I can't really offer any advice as I'm still learning to deal with it all but I know what you mean about the ups and downs. And I can't even work out why they happen. What was the mindfulness technique? The novelty is wearing off and the 'rest of your life' is weighing on my mind a bit. I don't miss actual gluten products at all, but at the moment I hate being different at the moment, especially at such a food-orientated time of year. Also there are certain 'rituals' that involved gluten in my life that are no longer - me and my Dad's 'thing' was to go out on our motorbikes and stop somewhere for Guinness by the river. I know I can probably have cider or something instead and in the scheme of things it's really minor but it was always Guinness and it still makes me sad. 

I sympathize with your worries about the future. I'm 22 and in my final year of university and planning to do a PhD next, so ordinarily I'd be looking for a flatshare but I just can't face the thought of moving in with strangers and dealing with another shared kitchen, so my plans are changing because of it, and that will knock onto my social life and finances.

 

This weekend my boyfriend and I were chatting about holidays next year - previously we've stayed in hostels around Europe and getting food from the market plays a big role in that. Watching his little face fall as he realised that that would be a lot more complicated/not a part of our holiday was horrible :(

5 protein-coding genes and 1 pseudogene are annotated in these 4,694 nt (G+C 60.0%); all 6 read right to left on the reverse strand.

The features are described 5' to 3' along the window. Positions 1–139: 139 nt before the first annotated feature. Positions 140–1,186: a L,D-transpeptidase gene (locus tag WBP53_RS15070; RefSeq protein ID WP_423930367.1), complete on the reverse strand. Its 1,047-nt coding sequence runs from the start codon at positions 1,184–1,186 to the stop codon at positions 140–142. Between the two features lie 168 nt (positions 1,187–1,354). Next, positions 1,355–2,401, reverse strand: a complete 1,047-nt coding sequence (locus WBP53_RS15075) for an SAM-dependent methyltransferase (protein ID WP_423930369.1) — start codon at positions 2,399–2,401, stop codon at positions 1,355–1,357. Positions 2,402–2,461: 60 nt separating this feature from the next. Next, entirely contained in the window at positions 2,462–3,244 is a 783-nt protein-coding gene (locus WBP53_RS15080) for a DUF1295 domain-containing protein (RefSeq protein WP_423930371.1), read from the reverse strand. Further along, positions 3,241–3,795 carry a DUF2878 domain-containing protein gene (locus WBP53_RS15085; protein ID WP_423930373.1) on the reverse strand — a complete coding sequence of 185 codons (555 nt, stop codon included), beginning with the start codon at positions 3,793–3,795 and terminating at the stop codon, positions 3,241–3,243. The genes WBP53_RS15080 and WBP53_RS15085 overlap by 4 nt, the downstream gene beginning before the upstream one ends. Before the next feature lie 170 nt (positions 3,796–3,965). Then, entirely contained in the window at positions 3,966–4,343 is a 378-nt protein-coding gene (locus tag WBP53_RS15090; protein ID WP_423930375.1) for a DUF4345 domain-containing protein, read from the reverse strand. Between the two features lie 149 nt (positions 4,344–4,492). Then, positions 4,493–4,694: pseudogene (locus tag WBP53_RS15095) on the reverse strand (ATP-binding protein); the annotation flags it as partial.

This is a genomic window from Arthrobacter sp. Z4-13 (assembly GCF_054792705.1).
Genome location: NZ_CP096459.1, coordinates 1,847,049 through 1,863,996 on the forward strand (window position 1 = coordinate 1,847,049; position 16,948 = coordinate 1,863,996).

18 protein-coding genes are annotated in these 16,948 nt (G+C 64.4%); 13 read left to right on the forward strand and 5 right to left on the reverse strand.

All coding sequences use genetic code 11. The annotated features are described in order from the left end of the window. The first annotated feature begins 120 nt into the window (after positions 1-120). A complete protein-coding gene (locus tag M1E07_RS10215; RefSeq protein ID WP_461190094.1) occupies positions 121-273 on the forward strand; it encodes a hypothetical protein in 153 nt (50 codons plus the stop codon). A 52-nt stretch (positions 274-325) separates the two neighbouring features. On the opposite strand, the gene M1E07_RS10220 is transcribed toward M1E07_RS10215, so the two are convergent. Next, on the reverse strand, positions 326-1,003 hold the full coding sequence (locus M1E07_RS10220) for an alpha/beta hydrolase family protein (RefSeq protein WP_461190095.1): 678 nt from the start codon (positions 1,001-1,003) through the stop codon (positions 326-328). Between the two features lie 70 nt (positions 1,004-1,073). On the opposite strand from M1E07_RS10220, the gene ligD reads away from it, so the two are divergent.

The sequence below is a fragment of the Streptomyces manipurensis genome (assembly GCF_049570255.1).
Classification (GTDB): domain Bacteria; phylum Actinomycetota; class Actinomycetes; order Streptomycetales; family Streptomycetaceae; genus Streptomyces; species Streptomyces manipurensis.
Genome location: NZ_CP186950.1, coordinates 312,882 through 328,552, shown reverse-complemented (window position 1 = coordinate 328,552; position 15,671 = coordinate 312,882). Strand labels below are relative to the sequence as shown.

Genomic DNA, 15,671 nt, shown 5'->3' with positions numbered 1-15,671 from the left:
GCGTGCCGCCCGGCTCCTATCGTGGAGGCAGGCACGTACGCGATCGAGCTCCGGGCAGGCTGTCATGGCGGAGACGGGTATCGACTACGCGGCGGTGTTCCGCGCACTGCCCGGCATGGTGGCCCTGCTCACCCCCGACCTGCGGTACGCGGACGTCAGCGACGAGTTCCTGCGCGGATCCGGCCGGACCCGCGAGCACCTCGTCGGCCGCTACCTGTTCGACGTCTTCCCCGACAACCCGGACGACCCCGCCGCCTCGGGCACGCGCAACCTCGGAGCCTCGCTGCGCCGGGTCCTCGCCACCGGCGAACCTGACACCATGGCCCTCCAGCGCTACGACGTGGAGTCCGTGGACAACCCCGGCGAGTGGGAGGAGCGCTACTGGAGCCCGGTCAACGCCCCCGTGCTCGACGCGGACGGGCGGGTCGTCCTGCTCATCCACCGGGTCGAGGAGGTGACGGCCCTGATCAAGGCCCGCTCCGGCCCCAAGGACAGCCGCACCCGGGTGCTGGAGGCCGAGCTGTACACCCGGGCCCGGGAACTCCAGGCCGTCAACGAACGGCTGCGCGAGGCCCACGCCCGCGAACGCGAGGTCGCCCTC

These things are all minor but when you add them up 'for life' they get me down. And yeah then there's what seems like the battle to keep yourself healthy/healthier FOR EVER! Gah. Jeez body I looked after you as well as I knew how for twenty years, just behave! I hate the times where I have a run of good days and then for no obvious reason a few bad ones - I feel like I can't tell people I'm feeling bad if I can't explain why... And I feel like my friends and family have listened plenty to me talk about the physical side so asking them to listen to these little worries is unfair. 

Sorry for crashing your post! /endpityparty!


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#3 BelleVie

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Posted 03 December 2013 - 03:50 AM